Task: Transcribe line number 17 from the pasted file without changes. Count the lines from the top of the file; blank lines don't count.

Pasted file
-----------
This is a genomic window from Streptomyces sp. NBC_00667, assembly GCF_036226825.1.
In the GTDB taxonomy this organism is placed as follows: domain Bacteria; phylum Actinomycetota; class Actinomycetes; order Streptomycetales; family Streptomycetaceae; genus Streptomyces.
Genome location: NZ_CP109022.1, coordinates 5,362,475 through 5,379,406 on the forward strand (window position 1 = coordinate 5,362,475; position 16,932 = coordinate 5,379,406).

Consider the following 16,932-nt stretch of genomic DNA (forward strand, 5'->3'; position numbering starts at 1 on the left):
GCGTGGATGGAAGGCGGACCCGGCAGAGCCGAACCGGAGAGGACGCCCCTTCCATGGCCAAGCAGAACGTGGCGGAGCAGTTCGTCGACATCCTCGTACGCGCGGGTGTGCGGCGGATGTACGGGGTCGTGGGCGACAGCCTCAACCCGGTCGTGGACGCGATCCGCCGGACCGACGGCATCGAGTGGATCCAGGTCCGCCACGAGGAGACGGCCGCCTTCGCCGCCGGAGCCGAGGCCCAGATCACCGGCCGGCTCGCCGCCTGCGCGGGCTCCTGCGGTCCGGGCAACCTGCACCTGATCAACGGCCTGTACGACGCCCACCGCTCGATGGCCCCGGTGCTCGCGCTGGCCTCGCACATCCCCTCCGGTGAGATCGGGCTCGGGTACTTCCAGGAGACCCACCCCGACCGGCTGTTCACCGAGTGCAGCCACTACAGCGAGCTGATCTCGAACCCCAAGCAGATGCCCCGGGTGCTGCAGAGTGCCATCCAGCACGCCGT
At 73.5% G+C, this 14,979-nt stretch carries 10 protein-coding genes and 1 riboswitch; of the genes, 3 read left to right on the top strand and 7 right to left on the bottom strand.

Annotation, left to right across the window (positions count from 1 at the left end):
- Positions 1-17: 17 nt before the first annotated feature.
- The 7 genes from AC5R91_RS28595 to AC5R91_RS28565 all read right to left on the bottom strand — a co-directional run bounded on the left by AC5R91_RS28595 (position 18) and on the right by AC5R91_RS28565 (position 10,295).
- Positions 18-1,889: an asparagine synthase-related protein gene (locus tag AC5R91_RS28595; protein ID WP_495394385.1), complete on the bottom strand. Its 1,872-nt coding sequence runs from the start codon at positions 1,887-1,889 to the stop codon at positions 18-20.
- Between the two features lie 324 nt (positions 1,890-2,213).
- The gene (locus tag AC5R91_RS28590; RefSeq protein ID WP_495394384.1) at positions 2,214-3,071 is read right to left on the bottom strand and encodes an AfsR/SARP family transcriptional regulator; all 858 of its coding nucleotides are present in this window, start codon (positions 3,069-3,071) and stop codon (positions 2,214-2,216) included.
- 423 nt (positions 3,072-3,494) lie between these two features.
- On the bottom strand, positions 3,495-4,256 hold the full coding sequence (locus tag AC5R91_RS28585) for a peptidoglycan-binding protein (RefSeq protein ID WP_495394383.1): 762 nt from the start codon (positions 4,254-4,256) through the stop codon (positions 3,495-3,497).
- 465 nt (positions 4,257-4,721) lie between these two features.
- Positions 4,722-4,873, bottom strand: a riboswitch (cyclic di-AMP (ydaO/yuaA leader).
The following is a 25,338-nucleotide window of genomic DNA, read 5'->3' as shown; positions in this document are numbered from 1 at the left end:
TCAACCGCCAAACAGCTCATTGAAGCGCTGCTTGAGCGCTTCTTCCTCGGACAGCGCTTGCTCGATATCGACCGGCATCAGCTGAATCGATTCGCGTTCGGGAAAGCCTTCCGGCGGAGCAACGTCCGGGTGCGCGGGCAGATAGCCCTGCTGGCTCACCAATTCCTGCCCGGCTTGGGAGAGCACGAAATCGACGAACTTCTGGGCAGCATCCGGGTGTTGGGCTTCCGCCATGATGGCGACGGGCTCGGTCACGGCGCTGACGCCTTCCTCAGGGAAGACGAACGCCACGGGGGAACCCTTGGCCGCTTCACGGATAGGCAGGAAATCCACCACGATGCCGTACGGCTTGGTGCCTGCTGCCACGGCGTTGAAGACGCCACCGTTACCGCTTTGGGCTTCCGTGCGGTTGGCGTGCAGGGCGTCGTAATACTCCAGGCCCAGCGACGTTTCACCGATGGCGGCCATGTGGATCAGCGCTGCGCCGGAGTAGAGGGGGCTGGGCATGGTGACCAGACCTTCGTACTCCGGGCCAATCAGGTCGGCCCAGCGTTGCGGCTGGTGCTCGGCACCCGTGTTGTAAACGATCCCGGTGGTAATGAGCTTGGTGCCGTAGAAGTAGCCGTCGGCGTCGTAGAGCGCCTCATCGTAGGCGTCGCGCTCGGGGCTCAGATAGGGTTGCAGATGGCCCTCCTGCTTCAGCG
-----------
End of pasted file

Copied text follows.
The following is a 25,338-nucleotide window of genomic DNA, read 5'->3' as shown; positions in this document are numbered from 1 at the left end: